"Under conditions of extreme peril and hazard, facing enemy artillery, small arms and heavy machine gun fire as well as anti-tank and anti-personnel mines, the members of the 2 PPCLI BG held their ground and drove the Croatian forces back. The exemplary actions of the 2 PPCLI BG caused the Croatian Army to cease their ongoing tactics of "ethnic cleansing" in the sector, without question saving many innocent civilian lives."

The book is written in the style of "good magazine writing": our author will tell us all we need to know and what to think about it. People are introduced with thumbnail sketches and seem to come from central casting: "a sternfaced man with intense blue eyes," "a muscle-bound rock-jawed man." We get to follow the author's own footsteps as she visits the places where the Patricias served. She overwrites: "the unfathomable maw of Balkan history." She jumps back and forth from Croatia to Canada and from the 1990s to World War II. There are no pictures, only bits of conversation and one page of pretty well useless maps.
The book raises many questions, which Off seems not to want to answer: Did Canadian soldiers win a victory? Some other soldiers fired on them and the Canadians, for once, fired back. The other soldiers went away. We have no Croatian account of the engagement. Officially it did not happen. So we do not know why the Croatians opened fire on the Canadians. Did they think they were Serbs? Did they, not unreasonably, think they were helping the Serbs? Did they just want to delay their withdrawal? The Croatians were certainly dragging their feet. We cannot say the Canadians won a victory for we cannot say what was at stake for either side.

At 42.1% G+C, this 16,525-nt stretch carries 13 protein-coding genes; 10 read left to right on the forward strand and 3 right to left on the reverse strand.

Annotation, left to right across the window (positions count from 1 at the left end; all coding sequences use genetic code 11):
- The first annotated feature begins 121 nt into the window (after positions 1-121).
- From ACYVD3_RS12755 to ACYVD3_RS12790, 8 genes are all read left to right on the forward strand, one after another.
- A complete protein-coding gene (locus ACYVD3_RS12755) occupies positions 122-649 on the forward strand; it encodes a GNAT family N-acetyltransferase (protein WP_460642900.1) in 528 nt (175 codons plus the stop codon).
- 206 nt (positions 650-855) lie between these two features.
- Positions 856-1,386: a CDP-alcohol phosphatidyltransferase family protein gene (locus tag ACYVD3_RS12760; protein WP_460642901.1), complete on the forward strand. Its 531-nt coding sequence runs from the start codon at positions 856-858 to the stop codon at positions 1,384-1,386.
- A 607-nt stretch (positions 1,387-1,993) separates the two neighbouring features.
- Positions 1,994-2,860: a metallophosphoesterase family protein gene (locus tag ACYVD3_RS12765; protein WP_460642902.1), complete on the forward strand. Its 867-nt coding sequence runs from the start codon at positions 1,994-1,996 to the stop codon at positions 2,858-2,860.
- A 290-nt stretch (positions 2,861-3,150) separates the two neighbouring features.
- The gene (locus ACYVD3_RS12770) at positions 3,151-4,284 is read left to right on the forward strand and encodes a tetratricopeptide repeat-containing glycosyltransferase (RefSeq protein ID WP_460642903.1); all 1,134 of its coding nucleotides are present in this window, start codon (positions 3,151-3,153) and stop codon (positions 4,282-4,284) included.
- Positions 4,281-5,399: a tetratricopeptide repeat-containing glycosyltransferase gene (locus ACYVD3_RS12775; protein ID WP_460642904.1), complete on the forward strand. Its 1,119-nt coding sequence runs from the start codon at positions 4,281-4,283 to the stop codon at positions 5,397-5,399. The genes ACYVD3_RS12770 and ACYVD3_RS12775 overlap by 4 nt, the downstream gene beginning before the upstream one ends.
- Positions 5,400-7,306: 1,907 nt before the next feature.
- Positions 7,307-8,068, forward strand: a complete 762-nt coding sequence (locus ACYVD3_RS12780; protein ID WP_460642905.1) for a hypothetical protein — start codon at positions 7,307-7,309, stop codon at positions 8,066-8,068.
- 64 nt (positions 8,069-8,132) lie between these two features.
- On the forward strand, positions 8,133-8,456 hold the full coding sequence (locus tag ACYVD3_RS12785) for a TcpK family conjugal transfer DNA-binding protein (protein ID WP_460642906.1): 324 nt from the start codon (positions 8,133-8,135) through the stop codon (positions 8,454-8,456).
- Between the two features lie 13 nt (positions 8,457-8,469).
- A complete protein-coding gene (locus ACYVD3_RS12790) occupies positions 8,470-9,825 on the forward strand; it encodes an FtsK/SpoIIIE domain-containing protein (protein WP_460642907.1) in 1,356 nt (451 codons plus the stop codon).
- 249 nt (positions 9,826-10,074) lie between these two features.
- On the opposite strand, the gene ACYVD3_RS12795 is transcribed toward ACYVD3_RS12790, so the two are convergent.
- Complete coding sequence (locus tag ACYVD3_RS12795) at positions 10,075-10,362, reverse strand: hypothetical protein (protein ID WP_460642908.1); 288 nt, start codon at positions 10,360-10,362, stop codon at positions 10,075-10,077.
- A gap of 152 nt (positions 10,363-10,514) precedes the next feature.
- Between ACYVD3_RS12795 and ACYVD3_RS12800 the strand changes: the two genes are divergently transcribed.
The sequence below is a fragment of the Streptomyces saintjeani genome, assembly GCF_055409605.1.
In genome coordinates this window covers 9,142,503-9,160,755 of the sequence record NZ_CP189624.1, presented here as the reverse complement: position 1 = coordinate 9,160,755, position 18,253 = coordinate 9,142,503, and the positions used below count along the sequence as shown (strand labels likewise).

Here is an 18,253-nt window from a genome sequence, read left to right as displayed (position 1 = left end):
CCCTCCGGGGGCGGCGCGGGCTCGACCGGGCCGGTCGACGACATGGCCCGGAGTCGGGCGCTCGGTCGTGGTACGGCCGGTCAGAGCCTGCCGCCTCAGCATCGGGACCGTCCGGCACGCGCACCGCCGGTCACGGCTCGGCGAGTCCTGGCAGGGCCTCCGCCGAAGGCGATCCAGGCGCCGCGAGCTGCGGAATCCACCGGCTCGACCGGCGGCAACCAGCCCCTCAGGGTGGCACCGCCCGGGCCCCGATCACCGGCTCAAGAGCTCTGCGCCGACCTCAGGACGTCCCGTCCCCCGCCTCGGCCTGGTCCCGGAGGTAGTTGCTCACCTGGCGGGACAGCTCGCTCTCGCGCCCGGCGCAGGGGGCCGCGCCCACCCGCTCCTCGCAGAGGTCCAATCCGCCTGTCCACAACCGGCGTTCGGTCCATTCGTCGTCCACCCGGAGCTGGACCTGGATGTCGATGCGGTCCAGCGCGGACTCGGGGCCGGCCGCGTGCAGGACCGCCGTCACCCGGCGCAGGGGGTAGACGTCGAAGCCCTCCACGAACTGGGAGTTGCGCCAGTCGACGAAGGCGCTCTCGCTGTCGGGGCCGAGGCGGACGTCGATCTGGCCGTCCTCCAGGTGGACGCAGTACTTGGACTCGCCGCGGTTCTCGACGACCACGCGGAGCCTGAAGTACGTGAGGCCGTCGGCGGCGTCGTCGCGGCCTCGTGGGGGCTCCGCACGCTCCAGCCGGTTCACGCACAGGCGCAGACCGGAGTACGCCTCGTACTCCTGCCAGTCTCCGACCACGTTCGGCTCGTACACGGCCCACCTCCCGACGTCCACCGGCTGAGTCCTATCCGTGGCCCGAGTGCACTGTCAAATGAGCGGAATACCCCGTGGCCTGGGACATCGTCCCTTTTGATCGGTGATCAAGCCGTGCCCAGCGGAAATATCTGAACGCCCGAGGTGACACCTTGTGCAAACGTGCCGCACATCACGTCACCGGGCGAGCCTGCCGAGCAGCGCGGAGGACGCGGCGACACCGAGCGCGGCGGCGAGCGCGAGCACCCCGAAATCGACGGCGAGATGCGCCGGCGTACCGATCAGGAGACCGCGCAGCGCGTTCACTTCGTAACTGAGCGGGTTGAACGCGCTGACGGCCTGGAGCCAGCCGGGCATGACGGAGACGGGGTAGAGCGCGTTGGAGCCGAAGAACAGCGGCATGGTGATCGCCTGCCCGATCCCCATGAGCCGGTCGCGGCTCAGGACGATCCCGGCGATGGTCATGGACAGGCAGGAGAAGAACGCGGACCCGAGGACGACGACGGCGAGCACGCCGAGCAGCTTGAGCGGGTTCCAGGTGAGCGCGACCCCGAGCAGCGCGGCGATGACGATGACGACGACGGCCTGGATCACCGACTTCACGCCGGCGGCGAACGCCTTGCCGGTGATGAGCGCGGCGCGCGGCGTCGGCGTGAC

We cannot even say for certain if it matters, and it seems to, that our soldiers killed anyone. The men who were there believe they did. Off suggests it may have been as many as 27, because the Croatians admitted that many of their troops died in the Pocket, but most of them must have been killed by Serbs. One of the odd things in Off's story is the number of times she describes Patricias being shelled and shot at, in whatever quarters they managed to find, without firing back and without any of them being killed or wounded. The combination of danger and impotence was grim for the soldiers. But why were they being shelled and how did they emerge unscathed?
If the Canadians had won a victory, what would it have meant? As the flyleaf suggests, we should have been fighting for the Serbs. Situated as they were among Serbs, and with the Croats eager to get back their land, the Canadians tended to think they were on the Serb side. As Off writes: "The Serbs became the white hats." Why should Canadian soldiers have been fighting for the Serbs. Did anyone in Ottawa intend that? Did Canadians want it?